The third person who was allegedly present when Diamond Estate resident Cornelius John was shot in his left leg at his home on April 13 is Vernon Adams.
John’s lawyer, Kay Bacchus-Baptiste, told a virtual public meeting of the opposition New Democratic Party on Monday night that Adams is a cousin of and driver for assistant Director of Public Prosecution, Karim Nelson who is alleged to have shot John.
She further expressed “absolute horror” that the evidence of a supposedly independent eyewitness had not been included in disclosure and called on the public to join the protest in Kingstown on Tuesday (today).
The information revealed by the lawyer suggests that the prosecution does not intend to call the alleged eyewitness to testify in the trial.
Bacchus-Baptiste’s comment suggested that the identity of the third person — who had so far remained a mystery — was garnered from disclosure in the case, in which Nelson is charged with wounding John and unlawfully discharging a firearm at John.
Senator Ashelle Morgan, who is also alleged to have been present when the shooting took place, has been charged with assaulting John with intent to wound him.
John is charged with using threatening language to Morgan and two counts of the same offences against his wife, Nicole John.
The matters were scheduled to be heard at the Calliaqua Magistrate’s Court yesterday (Monday) but were adjourned to Aug. 17, as magistrate Zoila Ellis Browne’s contract is said to have ended.
In her comments at the NDP meeting, Bacchus-Baptiste, who was a candidate for the party in the November 2020 general elections, said:
“When I got the disclosure, to my horror, my absolute horror — I am deeply saddened by the administration of justice in this country — … the eye witnesses who were present and who could tell you whether or not a cutlass was there, what happened to Mr. John, whether he said the things that they were saying he was shouting and saying, the person disappear.
“There is no disclosure, which means that they do not intend to call the main witnesses in this matter.”
She noted that she had said from the inception that when the police went to John’s house after he was shot, they took up the spent shell and took photographs.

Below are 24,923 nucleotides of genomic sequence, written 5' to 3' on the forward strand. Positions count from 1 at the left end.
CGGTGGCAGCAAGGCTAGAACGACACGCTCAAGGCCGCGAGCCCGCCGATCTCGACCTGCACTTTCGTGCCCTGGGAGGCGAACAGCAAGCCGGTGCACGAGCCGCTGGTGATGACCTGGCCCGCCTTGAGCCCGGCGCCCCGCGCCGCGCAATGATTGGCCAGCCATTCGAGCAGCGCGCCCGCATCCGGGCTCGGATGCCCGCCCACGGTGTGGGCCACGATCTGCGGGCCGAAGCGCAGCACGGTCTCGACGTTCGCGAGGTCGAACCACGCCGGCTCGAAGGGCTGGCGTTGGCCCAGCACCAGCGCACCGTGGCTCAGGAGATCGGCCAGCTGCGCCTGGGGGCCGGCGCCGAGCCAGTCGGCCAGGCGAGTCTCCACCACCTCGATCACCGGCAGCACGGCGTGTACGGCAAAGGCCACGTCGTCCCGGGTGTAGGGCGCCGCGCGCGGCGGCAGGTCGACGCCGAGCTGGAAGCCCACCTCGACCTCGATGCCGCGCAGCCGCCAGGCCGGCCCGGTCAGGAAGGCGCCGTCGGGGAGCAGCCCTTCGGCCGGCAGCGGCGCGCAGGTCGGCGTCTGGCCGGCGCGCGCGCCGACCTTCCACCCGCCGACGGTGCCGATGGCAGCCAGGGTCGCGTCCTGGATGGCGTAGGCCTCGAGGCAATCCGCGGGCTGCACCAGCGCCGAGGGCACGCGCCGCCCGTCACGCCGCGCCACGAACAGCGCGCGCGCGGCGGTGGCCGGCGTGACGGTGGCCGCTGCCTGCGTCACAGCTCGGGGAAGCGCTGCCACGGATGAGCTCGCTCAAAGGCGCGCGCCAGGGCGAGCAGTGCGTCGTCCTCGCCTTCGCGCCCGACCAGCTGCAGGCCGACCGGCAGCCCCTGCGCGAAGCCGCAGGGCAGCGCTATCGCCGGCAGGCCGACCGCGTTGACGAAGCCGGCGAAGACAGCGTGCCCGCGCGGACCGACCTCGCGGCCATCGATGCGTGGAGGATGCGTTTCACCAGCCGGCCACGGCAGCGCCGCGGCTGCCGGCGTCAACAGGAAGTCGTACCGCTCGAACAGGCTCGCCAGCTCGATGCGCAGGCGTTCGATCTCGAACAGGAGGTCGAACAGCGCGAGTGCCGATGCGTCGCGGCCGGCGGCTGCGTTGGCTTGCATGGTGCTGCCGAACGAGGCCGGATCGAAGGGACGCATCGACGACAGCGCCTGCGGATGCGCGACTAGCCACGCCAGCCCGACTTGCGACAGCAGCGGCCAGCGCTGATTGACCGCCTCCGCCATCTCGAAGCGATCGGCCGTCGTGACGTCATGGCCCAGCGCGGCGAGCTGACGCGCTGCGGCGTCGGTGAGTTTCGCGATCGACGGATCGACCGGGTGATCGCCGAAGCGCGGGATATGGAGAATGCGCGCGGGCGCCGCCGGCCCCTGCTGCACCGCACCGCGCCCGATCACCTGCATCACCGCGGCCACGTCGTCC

“… the photographs will show, unmistakably, there was no cutlass present. No mention of that,” the lawyer said.
“My dear people, what kind of DPP [do] we have, what kind of commissioner of police we have, what kind of minister of national security we have in St. Vincent and the Grenadines?”
Bacchus-Baptiste noted that she has said that if she were defending Morgan, she would be acquitted.
“They have set it up that way. They have taken her out of the medical report,” she said, adding that there was no investigation into the gun that Morgan is alleged to have used to assault John.
“… they have given her the least, smallest charge that they could. No wonder she said that she is going to, in one month, go back into Parliament. She is supremely confident.”
Morgan, a government senator and deputy speaker of the House of Assembly, has applied for and has been granted one month’s leave of absence, in the first instance, from Parliament.
Bacchus-Baptiste said she wanted to make it clear that she was not saying that when someone is charged they are guilty.
“I’m a defence lawyer. The Constitution guarantees you are innocent until proven guilty. That is our law and I stand by that,” she said.
“But, it is the job and duty of the Director of Public Prosecution to ensure that when she brings a case, the evidence that is best suited to win that case must come before the court,” Bacchus Baptiste said.
“It is appalling, it is alarming that the major witnesses in this matter as to whether a cutlass was there, the condition Mr. John was in, what happened just before, who said what, not a note. No disclosure.”
She said that if she did not have any inkling about this witness and that the witness had given a statement to the police, the public would have never known.
“The case would go through as if the only witnesses are those who are there, the three of them: Vernon Adams and the DPP Nelson and Ashelle.”
She said that in a civilised society, the persons responsible are to ensure that there is equality before the law.
“When we cannot guarantee that, it is pandemonium,” Bacchus Baptiste said.